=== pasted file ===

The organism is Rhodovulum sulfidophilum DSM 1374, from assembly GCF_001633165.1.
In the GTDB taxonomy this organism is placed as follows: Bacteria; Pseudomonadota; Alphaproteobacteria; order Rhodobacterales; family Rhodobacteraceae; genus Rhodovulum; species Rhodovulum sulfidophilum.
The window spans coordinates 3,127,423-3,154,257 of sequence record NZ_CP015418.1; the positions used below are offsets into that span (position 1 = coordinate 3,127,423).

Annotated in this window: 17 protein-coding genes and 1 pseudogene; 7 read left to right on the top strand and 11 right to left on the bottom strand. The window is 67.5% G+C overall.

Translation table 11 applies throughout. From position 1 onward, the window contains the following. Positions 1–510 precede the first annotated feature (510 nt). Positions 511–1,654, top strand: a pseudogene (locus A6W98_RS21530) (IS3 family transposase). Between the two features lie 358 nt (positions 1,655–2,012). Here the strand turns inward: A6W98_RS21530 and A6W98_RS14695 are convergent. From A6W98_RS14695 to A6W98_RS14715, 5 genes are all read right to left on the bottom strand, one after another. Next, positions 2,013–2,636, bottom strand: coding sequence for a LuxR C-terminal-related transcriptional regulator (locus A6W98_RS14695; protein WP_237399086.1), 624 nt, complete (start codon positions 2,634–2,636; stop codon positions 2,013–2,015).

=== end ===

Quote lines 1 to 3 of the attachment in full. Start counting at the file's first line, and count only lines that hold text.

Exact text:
The organism is Rhodovulum sulfidophilum DSM 1374, from assembly GCF_001633165.1.
In the GTDB taxonomy this organism is placed as follows: Bacteria; Pseudomonadota; Alphaproteobacteria; order Rhodobacterales; family Rhodobacteraceae; genus Rhodovulum; species Rhodovulum sulfidophilum.
The window spans coordinates 3,127,423-3,154,257 of sequence record NZ_CP015418.1; the positions used below are offsets into that span (position 1 = coordinate 3,127,423).